Within three months of assuming management of the CRC, Connections was able to achieve a significant decrease in patients wait times, calls to security for behavioral emergencies, and staff injuries. Furthermore, the median door-to-door dwell time in the clinic decreased by 225 minutes and median door-to-door dwell time in the observation unit decreased by two hours even though 232 more patients per month were identified as high-risk and triaged to that unit. For the patients admitted to the observation unit, the door-to-doctor time decreased by 6.6. hours.
Kathleen Tanner, the quality manager at Connections, used Minitab Statistical Software to analyze data from before and after the change in the triage process.
“A lot of the metrics that we gathered were throughput – time, order data,” she said. “A lot of the charts we did were charts based on time. We were measuring throughput from the time the patients arrived at the facility until they got back to a stabilization chair. That was really what we were trying to improve and we were actually very successful.”
Improvements were measured in two phases. Phase I, from July to September 2014, comprised most of the changes to the process described earlier. After the Phase I interventions, there continued to be long waits to BHMP assessment. To address this, they added an additional 12-hour BHMP shift assigned to the clinic beginning October 1, 2014 and measured a Phase II period from October to December 2014.
As shown in Figure A, the clinic door-to-door dwell time decreased following Phase I, and this improvement was sustained during Phase II. The increase in observation unit door-to-doctor time – where more patients were required to be evaluated by the BHMP – necessitated the Phase II interventions targeted at BHMP staffing, and then a reduction is shown in Figure B.
Kathleen also said being able to easily recalculate the limits was very helpful.
“It has statistical purposes but also, from a visual standpoint it's very powerful to be able to see not only that the mean is lowering and the data around it is lowering but also that limits are narrowing,” she said. “Minitab always had that capability and it's very compelling when you look at it.”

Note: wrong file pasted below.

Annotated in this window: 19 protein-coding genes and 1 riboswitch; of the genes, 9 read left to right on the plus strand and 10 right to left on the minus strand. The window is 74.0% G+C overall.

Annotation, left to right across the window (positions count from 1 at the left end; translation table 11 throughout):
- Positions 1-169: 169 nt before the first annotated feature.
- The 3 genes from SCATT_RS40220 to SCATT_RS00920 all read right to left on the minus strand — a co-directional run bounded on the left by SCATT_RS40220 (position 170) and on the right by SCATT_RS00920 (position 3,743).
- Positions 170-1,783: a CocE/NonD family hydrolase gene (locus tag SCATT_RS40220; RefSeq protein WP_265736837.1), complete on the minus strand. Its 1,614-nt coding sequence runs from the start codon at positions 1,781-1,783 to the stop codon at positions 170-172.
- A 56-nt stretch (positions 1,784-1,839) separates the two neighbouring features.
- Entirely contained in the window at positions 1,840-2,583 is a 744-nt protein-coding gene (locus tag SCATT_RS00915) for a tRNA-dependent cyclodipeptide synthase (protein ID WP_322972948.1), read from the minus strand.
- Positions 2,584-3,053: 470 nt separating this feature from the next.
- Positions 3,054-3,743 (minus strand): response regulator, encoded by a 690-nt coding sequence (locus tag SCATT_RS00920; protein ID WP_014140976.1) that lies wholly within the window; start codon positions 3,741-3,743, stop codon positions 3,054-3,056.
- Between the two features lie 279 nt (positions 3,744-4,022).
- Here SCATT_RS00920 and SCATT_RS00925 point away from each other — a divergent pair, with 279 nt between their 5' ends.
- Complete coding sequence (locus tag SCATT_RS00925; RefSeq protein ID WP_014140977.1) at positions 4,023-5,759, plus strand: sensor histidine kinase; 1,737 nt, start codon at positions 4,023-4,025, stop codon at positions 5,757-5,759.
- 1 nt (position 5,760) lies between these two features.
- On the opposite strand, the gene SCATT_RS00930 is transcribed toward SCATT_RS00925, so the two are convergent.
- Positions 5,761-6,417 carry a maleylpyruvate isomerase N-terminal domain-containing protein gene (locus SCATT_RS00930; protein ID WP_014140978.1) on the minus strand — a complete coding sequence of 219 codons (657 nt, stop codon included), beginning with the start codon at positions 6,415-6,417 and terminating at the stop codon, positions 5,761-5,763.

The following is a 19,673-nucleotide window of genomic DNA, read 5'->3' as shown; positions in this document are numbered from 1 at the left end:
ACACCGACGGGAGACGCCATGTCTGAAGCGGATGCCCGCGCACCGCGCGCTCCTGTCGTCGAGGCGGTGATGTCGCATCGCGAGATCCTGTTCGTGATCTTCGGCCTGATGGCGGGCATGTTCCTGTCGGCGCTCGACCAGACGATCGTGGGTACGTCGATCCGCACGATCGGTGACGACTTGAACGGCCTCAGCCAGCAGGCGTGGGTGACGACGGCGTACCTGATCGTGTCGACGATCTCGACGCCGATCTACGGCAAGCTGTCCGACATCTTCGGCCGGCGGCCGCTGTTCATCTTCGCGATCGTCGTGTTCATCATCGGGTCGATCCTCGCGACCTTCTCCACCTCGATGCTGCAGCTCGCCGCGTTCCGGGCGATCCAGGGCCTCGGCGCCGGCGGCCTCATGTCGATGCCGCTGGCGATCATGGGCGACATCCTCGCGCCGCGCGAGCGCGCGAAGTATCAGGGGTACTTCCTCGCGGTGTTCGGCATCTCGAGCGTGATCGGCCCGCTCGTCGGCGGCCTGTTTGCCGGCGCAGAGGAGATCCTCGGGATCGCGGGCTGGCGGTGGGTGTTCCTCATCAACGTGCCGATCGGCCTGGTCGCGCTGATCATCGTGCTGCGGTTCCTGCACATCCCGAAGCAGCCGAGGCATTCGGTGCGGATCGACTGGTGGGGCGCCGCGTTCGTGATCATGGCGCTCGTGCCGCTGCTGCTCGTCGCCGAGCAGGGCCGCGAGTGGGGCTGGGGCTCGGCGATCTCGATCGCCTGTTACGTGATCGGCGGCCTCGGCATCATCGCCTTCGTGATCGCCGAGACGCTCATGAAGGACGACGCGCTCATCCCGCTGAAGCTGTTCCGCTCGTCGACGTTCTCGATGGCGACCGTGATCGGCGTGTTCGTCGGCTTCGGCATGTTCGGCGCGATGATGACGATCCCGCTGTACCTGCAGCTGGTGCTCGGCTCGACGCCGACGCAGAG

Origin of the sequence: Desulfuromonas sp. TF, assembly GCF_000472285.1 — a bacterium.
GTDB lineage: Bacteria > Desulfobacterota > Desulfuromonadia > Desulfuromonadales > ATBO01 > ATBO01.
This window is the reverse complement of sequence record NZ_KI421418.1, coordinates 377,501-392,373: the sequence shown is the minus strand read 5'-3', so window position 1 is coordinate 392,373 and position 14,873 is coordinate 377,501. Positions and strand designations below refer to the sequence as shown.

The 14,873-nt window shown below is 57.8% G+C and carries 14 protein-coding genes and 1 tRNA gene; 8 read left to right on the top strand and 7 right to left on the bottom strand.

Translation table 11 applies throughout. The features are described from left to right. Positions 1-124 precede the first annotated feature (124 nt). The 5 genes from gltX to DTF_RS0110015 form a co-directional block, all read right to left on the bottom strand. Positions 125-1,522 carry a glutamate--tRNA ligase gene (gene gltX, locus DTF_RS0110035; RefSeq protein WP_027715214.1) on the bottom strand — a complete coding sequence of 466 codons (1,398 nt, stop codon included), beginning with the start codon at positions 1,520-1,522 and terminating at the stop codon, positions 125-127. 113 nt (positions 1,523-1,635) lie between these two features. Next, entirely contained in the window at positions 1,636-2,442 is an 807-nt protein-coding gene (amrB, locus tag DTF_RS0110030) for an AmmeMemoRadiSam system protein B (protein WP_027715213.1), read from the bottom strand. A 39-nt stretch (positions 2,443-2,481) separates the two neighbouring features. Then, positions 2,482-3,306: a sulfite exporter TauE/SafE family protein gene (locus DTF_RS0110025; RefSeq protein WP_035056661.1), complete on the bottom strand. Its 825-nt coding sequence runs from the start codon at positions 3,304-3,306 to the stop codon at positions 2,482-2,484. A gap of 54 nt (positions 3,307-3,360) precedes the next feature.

This case study is based on interviews with Margie Balfour and Kathleen Tanner and a study they co-authored that appeared in The Joint Commission Journal on Quality and Patient Safety.
Balfour ME, Tanner K, Jurica JS, Llewellyn D, Williamson RG, Carson CA. Using Lean to Rapidly Transform a Behavioral Health Crisis Program: Impact on Throughput and Safety. Joint Commission Journal on Quality and Patient Safety. 2017;43(6):275-283.
The Crisis Response Center in Tucson, Arizona was facing complaints that prompted an investigation by the state of Arizona, resulting in fines, sanctions, and a mandate to improve the safety and quality of care.
Executive leadership, management, and frontline staff identified the triage process first as their highest priority. They mapped the existing triage process, performed a gap analysis comparing their current process to the ideal, and developed new policies and procedures for clinical assessments, patient flow, and space utilization.
A significant decrease in patient wait times, calls to security for behavioral emergencies, staff injuries, and throughput times. Median door-to-door dwell time in triage decreased by 225 minutes, and median door-to-door doctor time in the observation unit decreased by 6.6 hours.
Minitab Statistical Software was used to analyze data from before and after changes to the triage process, including an X-bar chart depicting improvement in throughput measures.